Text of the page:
Dr. S. Ward Casscells, 80, who helped revolutionize sports medicine as a pioneer in arthroscopic surgery, died Thursday of leukemia at the home of a son in Houston. In addition to his research in arthroscopic surgery, which led to his publication in 1971 of the first paper on the topic, he trained many of the first generation of orthopedists to use the minimally invasive surgical technique. He also helped establish its use at Johns Hopkins, Yale, Massachusetts General, and Brigham and Women's hospitals. In 1986, when about 600,000 arthroscopic procedures were being performed annually in the United States, he warned that the technique, which seemed miraculous, was "more risky than most people realize," in some cases because tissue might be harder to manipulate through the tiny scope.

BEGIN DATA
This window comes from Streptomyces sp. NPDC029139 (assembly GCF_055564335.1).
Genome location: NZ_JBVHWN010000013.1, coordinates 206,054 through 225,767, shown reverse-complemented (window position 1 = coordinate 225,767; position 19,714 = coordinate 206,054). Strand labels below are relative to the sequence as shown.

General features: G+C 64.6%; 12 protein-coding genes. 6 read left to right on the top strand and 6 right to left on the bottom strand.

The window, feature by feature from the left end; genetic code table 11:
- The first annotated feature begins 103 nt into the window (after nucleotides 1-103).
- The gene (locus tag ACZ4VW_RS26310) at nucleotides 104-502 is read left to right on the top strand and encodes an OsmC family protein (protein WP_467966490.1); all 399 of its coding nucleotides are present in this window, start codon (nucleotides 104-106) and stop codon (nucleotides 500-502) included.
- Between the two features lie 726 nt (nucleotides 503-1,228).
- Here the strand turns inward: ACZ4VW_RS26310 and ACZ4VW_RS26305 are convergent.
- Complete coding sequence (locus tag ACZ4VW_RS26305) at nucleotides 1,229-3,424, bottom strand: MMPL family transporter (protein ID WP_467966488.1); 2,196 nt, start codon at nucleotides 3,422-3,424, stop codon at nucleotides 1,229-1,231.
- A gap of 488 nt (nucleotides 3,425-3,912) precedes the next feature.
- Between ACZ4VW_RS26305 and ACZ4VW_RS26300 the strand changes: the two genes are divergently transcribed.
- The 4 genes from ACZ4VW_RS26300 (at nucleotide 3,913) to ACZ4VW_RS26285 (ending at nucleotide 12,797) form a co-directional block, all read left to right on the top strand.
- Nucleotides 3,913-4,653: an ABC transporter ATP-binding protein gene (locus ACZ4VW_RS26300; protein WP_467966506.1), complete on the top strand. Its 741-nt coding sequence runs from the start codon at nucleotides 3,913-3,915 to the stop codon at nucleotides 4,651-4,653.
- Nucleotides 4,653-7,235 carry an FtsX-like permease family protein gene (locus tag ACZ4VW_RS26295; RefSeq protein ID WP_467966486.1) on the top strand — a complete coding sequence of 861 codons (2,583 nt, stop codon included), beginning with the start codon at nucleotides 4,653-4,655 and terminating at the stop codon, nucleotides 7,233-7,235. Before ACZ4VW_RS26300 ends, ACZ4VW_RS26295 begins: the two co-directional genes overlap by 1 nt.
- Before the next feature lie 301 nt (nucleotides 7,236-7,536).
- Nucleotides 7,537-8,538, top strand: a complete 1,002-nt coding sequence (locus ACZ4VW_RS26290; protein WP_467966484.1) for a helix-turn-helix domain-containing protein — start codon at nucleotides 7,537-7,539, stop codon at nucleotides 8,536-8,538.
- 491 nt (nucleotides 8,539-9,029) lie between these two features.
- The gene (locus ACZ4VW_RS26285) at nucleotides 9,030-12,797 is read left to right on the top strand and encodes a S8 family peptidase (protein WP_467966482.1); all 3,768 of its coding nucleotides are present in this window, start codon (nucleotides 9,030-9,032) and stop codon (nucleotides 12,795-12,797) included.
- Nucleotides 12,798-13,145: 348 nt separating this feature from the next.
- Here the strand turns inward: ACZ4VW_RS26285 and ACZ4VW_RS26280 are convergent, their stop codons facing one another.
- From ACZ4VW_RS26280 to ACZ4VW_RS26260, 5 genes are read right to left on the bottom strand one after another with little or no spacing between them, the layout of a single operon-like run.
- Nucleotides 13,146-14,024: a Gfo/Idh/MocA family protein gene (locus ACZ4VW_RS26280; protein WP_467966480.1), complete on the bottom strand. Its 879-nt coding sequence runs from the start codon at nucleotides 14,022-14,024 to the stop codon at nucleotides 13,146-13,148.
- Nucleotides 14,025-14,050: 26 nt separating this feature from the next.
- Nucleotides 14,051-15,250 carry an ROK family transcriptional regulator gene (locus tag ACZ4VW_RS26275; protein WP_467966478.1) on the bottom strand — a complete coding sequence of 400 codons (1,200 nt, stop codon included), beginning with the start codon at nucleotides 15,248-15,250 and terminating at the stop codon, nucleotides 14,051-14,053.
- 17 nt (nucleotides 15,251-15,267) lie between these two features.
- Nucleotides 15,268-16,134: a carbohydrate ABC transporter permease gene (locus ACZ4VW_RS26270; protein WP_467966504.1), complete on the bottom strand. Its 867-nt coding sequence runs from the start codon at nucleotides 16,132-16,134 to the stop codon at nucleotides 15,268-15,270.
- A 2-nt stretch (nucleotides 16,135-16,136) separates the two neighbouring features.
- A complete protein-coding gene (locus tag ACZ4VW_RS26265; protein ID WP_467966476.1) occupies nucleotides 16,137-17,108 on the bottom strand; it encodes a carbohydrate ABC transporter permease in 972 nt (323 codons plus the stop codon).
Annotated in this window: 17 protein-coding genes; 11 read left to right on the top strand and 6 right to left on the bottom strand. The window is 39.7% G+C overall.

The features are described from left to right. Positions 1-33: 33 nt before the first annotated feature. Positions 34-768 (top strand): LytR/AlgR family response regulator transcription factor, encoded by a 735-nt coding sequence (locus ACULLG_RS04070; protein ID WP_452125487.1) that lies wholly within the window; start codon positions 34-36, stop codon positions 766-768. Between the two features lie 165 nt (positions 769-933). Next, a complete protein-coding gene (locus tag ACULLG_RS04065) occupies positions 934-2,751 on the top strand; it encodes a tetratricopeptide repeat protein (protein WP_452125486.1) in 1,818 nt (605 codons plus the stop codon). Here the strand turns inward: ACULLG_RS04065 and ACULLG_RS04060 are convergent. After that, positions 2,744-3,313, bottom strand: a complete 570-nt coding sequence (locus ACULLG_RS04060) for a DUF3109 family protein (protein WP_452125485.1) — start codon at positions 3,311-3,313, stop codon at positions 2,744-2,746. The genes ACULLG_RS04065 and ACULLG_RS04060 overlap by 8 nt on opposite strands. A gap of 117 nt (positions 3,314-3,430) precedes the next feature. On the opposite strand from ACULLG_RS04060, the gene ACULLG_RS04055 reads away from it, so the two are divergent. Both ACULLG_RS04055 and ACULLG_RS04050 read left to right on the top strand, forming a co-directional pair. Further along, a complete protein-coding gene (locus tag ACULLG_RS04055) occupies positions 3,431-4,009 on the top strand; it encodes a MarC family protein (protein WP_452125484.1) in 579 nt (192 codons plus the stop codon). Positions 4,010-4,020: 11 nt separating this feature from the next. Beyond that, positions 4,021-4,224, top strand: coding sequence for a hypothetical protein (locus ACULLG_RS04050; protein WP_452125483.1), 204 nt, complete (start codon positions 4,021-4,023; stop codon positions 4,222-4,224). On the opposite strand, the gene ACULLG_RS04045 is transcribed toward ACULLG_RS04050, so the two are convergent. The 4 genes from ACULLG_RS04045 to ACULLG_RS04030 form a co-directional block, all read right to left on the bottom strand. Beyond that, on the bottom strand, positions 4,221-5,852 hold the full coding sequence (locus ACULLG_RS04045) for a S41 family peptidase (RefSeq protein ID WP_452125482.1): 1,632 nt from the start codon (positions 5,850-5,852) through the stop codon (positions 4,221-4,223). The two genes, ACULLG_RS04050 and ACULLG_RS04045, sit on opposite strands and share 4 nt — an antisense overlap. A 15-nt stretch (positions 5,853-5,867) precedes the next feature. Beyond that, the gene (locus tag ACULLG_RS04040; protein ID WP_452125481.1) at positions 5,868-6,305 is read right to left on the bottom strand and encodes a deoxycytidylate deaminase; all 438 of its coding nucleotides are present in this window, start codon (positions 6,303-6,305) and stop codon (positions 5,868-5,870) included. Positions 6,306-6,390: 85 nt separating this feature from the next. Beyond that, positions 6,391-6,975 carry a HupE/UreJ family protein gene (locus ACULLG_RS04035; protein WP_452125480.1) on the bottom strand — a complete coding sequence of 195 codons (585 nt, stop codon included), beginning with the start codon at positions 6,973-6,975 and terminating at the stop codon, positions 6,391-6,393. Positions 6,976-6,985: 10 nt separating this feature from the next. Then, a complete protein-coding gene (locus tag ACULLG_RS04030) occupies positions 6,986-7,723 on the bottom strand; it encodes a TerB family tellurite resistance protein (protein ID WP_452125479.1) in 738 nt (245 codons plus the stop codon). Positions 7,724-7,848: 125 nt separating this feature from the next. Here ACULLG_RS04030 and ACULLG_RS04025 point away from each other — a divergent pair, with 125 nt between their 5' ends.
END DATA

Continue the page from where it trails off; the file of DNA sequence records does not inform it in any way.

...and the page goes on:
Haskell L. Lazere, 75, who was executive director of the New York chapter of the American Jewish Committee from 1969 to 1989 and helped found various human rights coalitions in New York City, died Saturday at his home on Manhattan's East Side.